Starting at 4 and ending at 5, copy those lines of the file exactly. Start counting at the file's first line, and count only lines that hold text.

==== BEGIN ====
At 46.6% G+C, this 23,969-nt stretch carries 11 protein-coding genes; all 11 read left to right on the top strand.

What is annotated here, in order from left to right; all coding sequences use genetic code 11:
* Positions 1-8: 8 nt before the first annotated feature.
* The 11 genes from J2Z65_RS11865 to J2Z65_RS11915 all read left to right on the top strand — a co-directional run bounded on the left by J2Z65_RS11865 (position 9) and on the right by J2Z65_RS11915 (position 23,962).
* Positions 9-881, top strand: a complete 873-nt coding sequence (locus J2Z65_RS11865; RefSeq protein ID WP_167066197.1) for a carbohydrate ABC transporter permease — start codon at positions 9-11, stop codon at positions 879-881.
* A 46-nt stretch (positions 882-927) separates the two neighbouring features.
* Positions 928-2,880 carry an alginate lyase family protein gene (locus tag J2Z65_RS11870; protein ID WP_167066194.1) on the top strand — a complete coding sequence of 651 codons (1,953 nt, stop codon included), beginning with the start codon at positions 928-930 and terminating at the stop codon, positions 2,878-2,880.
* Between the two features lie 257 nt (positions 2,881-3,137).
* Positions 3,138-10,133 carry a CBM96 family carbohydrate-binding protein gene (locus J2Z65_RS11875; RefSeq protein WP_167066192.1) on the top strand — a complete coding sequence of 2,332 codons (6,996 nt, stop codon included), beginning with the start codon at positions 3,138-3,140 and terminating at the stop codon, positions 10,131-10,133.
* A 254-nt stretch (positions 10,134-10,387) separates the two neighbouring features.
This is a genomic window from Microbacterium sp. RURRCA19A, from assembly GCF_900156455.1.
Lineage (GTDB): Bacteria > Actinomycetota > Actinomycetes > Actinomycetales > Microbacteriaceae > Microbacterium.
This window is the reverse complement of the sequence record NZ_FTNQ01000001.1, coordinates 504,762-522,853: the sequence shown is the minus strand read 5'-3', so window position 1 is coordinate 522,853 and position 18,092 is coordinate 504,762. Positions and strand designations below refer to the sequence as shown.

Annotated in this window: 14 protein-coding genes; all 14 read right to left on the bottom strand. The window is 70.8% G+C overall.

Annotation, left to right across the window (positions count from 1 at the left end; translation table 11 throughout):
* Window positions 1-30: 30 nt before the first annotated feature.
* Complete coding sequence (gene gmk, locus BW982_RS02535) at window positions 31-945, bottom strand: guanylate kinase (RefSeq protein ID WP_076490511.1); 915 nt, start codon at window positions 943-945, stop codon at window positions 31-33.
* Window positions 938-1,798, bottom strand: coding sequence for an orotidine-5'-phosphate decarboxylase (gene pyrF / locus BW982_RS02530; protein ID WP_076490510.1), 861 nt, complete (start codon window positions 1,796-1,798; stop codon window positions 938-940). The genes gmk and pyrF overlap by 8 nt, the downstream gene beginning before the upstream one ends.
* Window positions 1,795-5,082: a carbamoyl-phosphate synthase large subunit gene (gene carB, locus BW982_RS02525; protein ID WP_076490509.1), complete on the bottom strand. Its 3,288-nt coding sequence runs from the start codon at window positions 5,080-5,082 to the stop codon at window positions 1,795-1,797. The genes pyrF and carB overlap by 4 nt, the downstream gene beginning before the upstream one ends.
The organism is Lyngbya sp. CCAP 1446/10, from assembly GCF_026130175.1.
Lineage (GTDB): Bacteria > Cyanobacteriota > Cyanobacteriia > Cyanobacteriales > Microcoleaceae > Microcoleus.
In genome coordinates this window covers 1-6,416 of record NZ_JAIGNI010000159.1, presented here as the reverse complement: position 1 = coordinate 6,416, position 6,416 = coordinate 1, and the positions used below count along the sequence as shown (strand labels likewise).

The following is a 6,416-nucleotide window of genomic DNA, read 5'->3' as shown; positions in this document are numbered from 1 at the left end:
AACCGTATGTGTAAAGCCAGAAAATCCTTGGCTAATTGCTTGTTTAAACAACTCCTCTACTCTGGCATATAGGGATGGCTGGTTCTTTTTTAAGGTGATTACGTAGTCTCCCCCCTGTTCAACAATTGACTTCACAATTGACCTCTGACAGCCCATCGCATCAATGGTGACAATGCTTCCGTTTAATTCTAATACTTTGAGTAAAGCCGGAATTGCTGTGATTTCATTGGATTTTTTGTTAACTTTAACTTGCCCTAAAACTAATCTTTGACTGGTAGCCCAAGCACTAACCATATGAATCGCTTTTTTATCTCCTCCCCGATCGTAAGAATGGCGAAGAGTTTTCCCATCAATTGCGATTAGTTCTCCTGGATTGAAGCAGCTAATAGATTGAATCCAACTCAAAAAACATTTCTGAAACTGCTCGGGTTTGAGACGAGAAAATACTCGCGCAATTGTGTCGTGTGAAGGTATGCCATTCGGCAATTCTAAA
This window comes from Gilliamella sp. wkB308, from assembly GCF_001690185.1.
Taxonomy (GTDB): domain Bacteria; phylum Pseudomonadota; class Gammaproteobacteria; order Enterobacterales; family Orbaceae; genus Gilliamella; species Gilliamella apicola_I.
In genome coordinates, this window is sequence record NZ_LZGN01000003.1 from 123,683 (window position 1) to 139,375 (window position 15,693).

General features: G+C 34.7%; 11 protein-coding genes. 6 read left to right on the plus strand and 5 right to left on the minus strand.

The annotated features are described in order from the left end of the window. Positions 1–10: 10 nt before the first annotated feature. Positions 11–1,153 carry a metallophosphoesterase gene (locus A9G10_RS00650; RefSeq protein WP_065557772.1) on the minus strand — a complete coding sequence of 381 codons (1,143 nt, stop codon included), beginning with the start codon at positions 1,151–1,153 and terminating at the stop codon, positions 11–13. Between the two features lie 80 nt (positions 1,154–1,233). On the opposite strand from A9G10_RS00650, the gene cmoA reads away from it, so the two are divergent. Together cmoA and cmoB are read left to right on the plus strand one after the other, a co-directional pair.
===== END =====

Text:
* The 11 genes from J2Z65_RS11865 to J2Z65_RS11915 all read left to right on the top strand — a co-directional run bounded on the left by J2Z65_RS11865 (position 9) and on the right by J2Z65_RS11915 (position 23,962).
* Positions 9-881, top strand: a complete 873-nt coding sequence (locus J2Z65_RS11865; RefSeq protein ID WP_167066197.1) for a carbohydrate ABC transporter permease — start codon at positions 9-11, stop codon at positions 879-881.